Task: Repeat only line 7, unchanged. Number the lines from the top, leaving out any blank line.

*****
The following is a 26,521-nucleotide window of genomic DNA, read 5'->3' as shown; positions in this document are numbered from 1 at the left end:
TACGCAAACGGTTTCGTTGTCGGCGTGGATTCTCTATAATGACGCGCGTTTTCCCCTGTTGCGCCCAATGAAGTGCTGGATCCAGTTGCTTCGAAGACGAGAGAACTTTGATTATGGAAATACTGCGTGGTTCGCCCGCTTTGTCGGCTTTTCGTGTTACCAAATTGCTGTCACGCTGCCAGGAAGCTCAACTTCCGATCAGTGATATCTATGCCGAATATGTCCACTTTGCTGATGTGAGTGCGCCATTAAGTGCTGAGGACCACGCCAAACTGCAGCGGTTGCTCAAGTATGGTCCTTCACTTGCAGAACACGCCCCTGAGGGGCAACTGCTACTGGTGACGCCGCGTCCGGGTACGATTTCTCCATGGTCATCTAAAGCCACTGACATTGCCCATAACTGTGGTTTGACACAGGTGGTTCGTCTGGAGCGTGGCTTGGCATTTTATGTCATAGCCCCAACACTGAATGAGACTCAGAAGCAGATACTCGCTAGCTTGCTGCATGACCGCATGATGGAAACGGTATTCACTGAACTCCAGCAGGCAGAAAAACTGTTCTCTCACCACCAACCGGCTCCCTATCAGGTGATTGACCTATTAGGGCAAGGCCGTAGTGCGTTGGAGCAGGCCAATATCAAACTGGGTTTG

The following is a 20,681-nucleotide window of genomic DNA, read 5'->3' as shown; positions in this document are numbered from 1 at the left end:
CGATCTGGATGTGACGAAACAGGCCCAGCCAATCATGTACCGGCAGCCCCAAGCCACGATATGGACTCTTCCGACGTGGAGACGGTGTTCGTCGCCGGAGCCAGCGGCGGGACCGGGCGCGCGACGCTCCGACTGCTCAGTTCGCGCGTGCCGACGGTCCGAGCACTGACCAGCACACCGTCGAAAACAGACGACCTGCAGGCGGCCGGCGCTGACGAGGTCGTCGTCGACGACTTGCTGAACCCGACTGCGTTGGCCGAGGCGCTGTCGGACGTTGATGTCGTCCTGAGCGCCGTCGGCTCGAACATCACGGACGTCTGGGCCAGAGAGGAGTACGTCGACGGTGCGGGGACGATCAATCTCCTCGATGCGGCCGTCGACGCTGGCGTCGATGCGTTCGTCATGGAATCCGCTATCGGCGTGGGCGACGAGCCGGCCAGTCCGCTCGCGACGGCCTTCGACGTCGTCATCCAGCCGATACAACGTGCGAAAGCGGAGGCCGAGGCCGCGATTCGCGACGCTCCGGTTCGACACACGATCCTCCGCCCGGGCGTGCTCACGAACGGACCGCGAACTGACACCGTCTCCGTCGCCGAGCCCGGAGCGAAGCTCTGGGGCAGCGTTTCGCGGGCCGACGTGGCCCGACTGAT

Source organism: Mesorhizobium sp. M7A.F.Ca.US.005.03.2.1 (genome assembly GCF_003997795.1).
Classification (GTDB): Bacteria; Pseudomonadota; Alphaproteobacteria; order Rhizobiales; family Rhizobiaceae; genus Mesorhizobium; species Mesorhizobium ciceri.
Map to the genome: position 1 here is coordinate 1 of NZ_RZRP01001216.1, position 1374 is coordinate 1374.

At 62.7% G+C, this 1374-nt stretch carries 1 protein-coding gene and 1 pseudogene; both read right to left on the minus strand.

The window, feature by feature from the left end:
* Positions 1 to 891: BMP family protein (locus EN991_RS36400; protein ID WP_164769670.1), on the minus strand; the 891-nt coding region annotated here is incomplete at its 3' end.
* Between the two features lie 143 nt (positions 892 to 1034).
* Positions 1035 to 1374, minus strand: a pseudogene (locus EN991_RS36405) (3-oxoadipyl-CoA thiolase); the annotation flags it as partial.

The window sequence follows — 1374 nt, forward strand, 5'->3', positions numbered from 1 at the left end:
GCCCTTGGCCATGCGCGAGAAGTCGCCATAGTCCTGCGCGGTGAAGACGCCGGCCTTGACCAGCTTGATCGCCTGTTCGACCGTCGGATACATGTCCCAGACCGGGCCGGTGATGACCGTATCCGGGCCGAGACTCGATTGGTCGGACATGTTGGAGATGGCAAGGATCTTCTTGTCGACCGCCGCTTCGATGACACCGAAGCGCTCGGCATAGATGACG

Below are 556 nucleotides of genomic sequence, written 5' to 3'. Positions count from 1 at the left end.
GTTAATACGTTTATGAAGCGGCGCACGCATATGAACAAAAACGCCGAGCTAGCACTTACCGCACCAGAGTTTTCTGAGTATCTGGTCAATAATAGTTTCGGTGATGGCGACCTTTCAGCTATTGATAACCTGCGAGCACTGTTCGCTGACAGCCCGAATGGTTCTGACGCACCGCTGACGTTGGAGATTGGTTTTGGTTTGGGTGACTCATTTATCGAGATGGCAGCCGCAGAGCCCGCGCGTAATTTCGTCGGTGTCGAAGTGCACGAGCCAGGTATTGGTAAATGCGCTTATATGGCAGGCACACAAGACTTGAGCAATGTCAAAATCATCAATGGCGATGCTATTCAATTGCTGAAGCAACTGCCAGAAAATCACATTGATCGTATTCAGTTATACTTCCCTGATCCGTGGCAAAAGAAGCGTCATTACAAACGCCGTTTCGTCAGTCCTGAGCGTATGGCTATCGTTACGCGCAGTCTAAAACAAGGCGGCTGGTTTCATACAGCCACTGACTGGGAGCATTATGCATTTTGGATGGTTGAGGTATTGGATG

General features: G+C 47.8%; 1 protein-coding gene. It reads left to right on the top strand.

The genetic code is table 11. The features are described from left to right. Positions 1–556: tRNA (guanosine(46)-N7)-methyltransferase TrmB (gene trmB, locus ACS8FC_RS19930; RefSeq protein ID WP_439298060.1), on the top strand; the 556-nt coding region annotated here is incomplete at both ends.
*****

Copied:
Map to the genome: position 1 here is coordinate 1 of NZ_RZRP01001216.1, position 1374 is coordinate 1374.